Her show doesn't work even by her standards, and there are more than thirty episodes. But she don't need your stinkin' feedback - so long as Mark Scott is blowing sunshine at her, other people can make mistakes and learn from them. She's learned everything there is to know and will go on until she stops, and a well-informed democracy be damned.If you're talking to me, your career must be in troubleThe Abbott government became politically constipated when it could not pass its agenda through the Senate. That government's leader in the Senate was Eric Abetz.Eric Abetz achieved nothing as Employment Minister but an increase in unemployment. Abetz has spent what passes for his life sneering at moderates. Ian Macphee, the epitome of moderate liberalism who held the equivalent job in the Fraser government (who believed in centralised arbitration and conciliation long after Bob Hawke had given up on it), has a stronger record of achievement in that portfolio; so does Julia Gillard. The late Michael Hodgman was designated "the Mouth from the South" because journalists thought he talked too much and achieved too little. Compared to Abetz, Hodgman was a Caesar.This is quite the record of failure Abetz has earned for himself. Press gallery journalists are usually pretty good at latching onto winners, but on the day after the Melbourne Cup Latika Bourke did to Abetz what Annabel Crabb does to Bronwyn Bishop:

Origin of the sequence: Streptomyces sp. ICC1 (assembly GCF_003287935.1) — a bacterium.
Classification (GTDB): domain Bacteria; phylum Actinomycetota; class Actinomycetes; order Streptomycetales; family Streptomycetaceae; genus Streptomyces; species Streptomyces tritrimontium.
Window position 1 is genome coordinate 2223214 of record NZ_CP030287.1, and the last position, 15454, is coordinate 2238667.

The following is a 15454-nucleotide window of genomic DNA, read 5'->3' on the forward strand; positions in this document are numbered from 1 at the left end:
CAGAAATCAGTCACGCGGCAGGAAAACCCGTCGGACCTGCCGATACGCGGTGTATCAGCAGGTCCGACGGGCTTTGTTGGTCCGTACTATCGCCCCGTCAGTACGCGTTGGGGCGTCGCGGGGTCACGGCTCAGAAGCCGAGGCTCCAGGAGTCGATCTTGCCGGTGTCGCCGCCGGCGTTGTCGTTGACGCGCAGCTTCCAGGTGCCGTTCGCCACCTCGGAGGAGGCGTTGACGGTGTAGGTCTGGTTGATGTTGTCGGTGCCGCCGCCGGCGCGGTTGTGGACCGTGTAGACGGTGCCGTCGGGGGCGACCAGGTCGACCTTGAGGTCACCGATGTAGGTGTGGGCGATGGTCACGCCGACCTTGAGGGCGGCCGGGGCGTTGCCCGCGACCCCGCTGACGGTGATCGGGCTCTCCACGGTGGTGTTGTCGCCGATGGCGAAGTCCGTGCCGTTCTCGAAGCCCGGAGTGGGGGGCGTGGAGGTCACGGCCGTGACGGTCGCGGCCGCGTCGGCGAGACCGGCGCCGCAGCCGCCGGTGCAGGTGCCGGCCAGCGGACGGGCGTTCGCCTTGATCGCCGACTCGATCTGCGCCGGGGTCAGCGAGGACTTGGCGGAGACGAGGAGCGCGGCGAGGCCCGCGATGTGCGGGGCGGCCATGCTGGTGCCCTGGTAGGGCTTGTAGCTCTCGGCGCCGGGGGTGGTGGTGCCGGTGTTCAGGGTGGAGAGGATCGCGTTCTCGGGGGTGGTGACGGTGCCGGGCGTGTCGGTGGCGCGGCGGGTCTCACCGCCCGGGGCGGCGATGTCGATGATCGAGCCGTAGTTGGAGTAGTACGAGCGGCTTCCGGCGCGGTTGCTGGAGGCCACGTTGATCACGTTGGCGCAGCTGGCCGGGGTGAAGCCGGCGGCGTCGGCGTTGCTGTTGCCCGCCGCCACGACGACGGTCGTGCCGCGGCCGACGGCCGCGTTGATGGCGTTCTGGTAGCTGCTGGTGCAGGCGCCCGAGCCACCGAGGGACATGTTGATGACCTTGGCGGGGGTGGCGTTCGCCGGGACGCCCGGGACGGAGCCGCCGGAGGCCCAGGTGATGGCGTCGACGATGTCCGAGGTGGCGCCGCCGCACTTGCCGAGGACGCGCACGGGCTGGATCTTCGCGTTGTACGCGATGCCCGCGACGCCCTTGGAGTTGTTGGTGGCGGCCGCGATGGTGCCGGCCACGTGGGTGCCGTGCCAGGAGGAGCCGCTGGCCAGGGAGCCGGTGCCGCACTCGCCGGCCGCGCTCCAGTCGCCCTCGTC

But Senator Abetz has told Tasmanian newspaper The Advocate that he would "of course" take a ministry should he ever be offered one but said he was in politics to "serve [and] not to succeed."
Nowhere in that piece is there any actual journalism from Bourke, not even her usual trick of sticking a recording device under a politician's nose and simply transmitting their remarks. She's re-heated journalism from elsewhere, under the mistaken impression that her readers are gagging for news about some loser from Hobart. Now that politicians have their own websites and broadcasting capacities, it defeats the old media excuse that anything a politician says must be newsworthy. Bourke destroyed what little news value her story had with anonymous-quote work. Then came this: